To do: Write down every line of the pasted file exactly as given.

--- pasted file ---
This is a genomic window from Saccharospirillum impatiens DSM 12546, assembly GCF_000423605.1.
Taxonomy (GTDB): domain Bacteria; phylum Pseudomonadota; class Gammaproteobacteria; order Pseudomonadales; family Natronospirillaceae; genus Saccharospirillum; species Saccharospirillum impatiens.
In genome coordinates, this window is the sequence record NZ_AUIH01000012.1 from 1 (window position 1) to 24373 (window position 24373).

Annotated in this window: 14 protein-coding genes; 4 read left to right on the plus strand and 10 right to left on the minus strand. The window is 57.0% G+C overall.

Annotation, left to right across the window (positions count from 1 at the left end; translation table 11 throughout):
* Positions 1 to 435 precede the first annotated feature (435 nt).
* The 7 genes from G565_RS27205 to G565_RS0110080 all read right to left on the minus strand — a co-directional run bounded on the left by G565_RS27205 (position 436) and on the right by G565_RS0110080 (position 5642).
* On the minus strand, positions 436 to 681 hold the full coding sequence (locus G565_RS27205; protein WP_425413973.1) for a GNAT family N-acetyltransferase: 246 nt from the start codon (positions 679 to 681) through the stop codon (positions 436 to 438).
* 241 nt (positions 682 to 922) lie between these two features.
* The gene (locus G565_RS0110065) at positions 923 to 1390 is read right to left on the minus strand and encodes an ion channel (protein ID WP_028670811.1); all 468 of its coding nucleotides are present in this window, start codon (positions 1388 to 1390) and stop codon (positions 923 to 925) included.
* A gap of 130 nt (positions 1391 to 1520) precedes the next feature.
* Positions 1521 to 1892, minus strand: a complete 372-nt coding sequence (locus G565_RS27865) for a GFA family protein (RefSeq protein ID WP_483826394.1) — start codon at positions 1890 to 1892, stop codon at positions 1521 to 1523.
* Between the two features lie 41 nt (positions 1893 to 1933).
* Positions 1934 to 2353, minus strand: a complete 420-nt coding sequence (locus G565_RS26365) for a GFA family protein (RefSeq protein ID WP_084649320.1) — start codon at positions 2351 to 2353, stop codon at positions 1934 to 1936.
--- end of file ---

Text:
This is a genomic window from Saccharospirillum impatiens DSM 12546, assembly GCF_000423605.1.
Taxonomy (GTDB): domain Bacteria; phylum Pseudomonadota; class Gammaproteobacteria; order Pseudomonadales; family Natronospirillaceae; genus Saccharospirillum; species Saccharospirillum impatiens.
In genome coordinates, this window is the sequence record NZ_AUIH01000012.1 from 1 (window position 1) to 24373 (window position 24373).

Annotated in this window: 14 protein-coding genes; 4 read left to right on the plus strand and 10 right to left on the minus strand. The window is 57.0% G+C overall.

Annotation, left to right across the window (positions count from 1 at the left end; translation table 11 throughout):
* Positions 1 to 435 precede the first annotated feature (435 nt).
* The 7 genes from G565_RS27205 to G565_RS0110080 all read right to left on the minus strand — a co-directional run bounded on the left by G565_RS27205 (position 436) and on the right by G565_RS0110080 (position 5642).
* On the minus strand, positions 436 to 681 hold the full coding sequence (locus G565_RS27205; protein WP_425413973.1) for a GNAT family N-acetyltransferase: 246 nt from the start codon (positions 679 to 681) through the stop codon (positions 436 to 438).
* 241 nt (positions 682 to 922) lie between these two features.
* The gene (locus G565_RS0110065) at positions 923 to 1390 is read right to left on the minus strand and encodes an ion channel (protein ID WP_028670811.1); all 468 of its coding nucleotides are present in this window, start codon (positions 1388 to 1390) and stop codon (positions 923 to 925) included.
* A gap of 130 nt (positions 1391 to 1520) precedes the next feature.
* Positions 1521 to 1892, minus strand: a complete 372-nt coding sequence (locus G565_RS27865) for a GFA family protein (RefSeq protein ID WP_483826394.1) — start codon at positions 1890 to 1892, stop codon at positions 1521 to 1523.
* Between the two features lie 41 nt (positions 1893 to 1933).
* Positions 1934 to 2353, minus strand: a complete 420-nt coding sequence (locus G565_RS26365) for a GFA family protein (RefSeq protein ID WP_084649320.1) — start codon at positions 2351 to 2353, stop codon at positions 1934 to 1936.